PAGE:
Paragraph 4(b) of the Policy sets out four circumstances which, without limitation, shall be evidence of the registration and use of the domain name in bad faith, namely:

(i) circumstances indicating that the Respondent has registered or acquired the domain name primarily for the purpose of selling, renting, or otherwise transferring the domain name registration to the Complainant who is the owner of the trademark or service mark or to a competitor of the complainant, for valuable consideration in excess of the Respondent’s documented out-of-pocket costs directly related to the domain name; or

(ii) the Respondent has registered the domain name in order to prevent the owner of the trademark or service mark from reflecting the mark in a corresponding domain name, provided that the Respondent has engaged in a pattern of such conduct; or

(iii) the Respondent has registered the domain name primarily for the purpose of disrupting the business of a competitor; or

(iv) by using the domain name, the Respondent has intentionally attempted to attract, for commercial gain, Internet users to the Respondent’s website or other on-line location, by creating a likelihood of confusion with the Complainant’s mark as to the source, sponsorship, affiliation, or endorsement of the Respondent’s website or location or of a product.

The Panel concludes based on the case file that the circumstances referred to in Paragraph 4(b)(iv) of the Policy are applicable to the present case and upon the evidence of these circumstances it is adequate to conclude that the Respondent has registered and used the disputed domain name in bad faith.

Firstly, the Panel finds that the Complainant and its mark FINTER BANK ZURICH enjoy a considerable reputation with regard to private banking services in Switzerland and in many countries in the world. Therefore, the Panel finds that it is not conceivable that the Respondent would not have had actual notice of the Complainant’s trademark rights at the time of the registration of the domain name. Consequently, it would have been pertinent that the Respondent provide an explanation of its choice in the disputed domain name, failing which the Panel draws the conclusion that the disputed domain name was registered in bad faith with intent to create an impression of an association with the Complainant and its banking services.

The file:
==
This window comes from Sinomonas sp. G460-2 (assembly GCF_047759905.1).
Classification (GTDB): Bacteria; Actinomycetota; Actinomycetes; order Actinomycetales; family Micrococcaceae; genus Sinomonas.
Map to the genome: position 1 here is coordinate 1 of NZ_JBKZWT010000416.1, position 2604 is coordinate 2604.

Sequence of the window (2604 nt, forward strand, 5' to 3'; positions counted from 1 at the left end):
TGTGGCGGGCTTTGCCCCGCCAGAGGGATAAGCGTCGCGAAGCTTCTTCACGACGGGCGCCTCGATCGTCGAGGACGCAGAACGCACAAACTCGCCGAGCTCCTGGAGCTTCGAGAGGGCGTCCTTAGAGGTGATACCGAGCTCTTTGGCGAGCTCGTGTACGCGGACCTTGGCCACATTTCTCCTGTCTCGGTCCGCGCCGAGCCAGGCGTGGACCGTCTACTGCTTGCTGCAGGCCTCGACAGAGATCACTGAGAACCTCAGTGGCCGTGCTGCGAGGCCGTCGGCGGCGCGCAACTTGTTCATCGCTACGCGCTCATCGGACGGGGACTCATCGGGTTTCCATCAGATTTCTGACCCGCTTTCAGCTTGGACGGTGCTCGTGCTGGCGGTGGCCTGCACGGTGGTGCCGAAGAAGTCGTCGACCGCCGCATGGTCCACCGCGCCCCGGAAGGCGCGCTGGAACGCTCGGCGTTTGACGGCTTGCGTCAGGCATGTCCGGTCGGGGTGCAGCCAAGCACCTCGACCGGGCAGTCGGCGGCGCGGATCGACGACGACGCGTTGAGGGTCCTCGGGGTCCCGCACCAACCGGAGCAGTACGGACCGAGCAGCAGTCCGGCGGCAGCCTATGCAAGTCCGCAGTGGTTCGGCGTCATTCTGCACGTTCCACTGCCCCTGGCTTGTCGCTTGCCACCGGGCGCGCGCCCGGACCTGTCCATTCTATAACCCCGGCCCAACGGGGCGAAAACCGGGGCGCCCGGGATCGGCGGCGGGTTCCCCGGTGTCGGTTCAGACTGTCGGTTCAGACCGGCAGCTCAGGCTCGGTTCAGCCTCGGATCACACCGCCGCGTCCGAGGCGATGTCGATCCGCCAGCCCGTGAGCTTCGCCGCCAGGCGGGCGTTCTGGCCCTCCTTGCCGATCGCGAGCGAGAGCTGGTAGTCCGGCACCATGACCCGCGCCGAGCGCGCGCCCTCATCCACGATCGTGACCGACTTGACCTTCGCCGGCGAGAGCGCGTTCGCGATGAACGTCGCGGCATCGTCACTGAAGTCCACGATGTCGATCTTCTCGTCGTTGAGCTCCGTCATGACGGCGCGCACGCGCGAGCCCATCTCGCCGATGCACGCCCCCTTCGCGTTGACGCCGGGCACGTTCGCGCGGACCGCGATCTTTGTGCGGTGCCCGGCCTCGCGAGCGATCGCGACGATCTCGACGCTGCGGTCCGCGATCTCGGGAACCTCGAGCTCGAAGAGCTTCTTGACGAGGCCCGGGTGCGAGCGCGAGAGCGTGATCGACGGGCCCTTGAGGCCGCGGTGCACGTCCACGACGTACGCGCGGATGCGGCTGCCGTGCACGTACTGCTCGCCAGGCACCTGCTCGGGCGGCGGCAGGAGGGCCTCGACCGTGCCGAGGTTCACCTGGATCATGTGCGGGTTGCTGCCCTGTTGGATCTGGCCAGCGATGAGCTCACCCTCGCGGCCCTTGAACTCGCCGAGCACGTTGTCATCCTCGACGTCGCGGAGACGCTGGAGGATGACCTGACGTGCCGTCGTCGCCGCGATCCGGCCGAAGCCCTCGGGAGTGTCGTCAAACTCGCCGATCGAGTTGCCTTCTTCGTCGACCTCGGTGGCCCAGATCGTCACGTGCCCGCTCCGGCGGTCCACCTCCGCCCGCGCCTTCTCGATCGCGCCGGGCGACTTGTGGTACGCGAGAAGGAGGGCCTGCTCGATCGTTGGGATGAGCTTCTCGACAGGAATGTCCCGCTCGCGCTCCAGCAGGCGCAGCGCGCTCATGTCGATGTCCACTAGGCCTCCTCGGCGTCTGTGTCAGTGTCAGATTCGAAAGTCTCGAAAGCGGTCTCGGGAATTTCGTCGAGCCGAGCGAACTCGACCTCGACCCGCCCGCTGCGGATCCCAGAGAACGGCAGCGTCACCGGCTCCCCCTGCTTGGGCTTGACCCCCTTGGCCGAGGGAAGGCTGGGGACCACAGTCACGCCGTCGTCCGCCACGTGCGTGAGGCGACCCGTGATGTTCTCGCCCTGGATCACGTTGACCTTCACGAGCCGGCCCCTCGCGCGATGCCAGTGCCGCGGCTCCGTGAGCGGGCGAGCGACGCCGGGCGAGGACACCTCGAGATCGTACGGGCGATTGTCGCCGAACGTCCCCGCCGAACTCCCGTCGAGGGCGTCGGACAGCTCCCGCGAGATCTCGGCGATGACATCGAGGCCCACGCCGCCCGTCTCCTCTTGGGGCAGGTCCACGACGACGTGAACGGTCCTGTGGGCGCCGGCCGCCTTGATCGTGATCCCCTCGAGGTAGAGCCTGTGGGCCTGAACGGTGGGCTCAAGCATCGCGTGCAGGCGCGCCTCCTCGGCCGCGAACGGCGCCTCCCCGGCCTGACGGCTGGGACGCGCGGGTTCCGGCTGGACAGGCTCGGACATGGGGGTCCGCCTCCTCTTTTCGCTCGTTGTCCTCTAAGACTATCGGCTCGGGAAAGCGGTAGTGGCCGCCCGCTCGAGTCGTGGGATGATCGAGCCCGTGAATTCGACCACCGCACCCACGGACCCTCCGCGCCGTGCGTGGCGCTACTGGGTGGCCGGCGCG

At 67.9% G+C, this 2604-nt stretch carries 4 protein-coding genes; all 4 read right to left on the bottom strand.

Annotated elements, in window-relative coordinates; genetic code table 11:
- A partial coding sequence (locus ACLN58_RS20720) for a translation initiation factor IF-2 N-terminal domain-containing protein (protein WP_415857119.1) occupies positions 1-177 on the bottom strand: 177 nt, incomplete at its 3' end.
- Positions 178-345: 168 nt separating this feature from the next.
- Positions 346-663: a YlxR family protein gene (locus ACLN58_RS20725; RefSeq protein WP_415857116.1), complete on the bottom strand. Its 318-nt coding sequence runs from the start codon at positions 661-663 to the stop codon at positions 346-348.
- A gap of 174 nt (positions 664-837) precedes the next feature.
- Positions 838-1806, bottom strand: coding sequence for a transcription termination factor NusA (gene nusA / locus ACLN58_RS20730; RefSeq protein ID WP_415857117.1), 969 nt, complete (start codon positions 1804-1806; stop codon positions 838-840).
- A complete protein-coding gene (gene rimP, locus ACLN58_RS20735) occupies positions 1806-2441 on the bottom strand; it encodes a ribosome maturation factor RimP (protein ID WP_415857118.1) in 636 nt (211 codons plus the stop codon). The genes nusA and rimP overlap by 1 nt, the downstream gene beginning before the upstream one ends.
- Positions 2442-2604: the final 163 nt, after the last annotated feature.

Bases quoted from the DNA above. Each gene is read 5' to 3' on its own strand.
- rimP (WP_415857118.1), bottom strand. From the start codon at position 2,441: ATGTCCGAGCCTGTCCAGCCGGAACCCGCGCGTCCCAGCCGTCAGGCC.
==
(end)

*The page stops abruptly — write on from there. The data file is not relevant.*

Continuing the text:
The Respondent has claimed to be the Finter Bank Zurich on its website at “www.finterswiss.com” when clearly it is not. Furthermore, the Respondent has replicated a FINTER BANK ZURICH look-alike website by copying the contents of the Complainant’s website onto its “www.finterswiss.com” website except for the contact information and telephone numbers. There were also reports filed by the Complainant’s customers concerning dubious emails and falsified certification statements purportedly sent and served by the Respondent. Based on the foregoing evidence, the Complainant has asserted that the Respondent has engaged in fraudulent Internet scams and has registered the disputed domain name for fraudulent purposes only. These are serious allegations and substantial evidence has been gathered by the Complainant to support its allegations. Given the Complainant’s allegations, it is pertinent for the Respondent to provide an explanation of his actions or relationship with the Complainant and adduce evidence to show that he has authority to provide the banking products and services and also to use the FINTER BANK ZURICH trade mark on his website. However, the Respondent has failed to do so.

The Panel finds that there is overwhelming evidence that the Respondent has registered the disputed domain name for less than honorable intentions. The Complainant has adduced evidence and proved that by using a confusingly similar disputed domain name, the Respondent has intentionally attempted to attract, for commercial gain, Internet users to the Respondent’s website. Furthermore, the Respondent has through the use of this confusingly similar domain name created a likelihood of confusion with the Complainant’s mark and this constitutes a fraudulent misrepresentation to the public that his website is associated or connected with the Complainant. In the absence of evidence to the contrary and rebuttal from the Respondent, the choice of the disputed domain name and the conduct of the Respondent as far as the website on to which the domain name resolves are indicative of registration and usage of the disputed domain name in bad faith.

The Panel accepts the Complainant’s submission that this fact coupled with all the other evidence proves that the Respondent has registered and used the disputed domain name in bad faith.

 

7. Decision

For all the foregoing reasons, in accordance with paragraphs 4(i) of the Policy and 15 of the Rules, the Panel orders that the domain name <finterswiss.com> be transferred to the Complainant.


Susanna H.S. Leong
Sole Panelist

Date: May 12, 2006

 

Источник информации: https://www.internet-law.ru/intlaw/udrp/2006/d2006-0044.html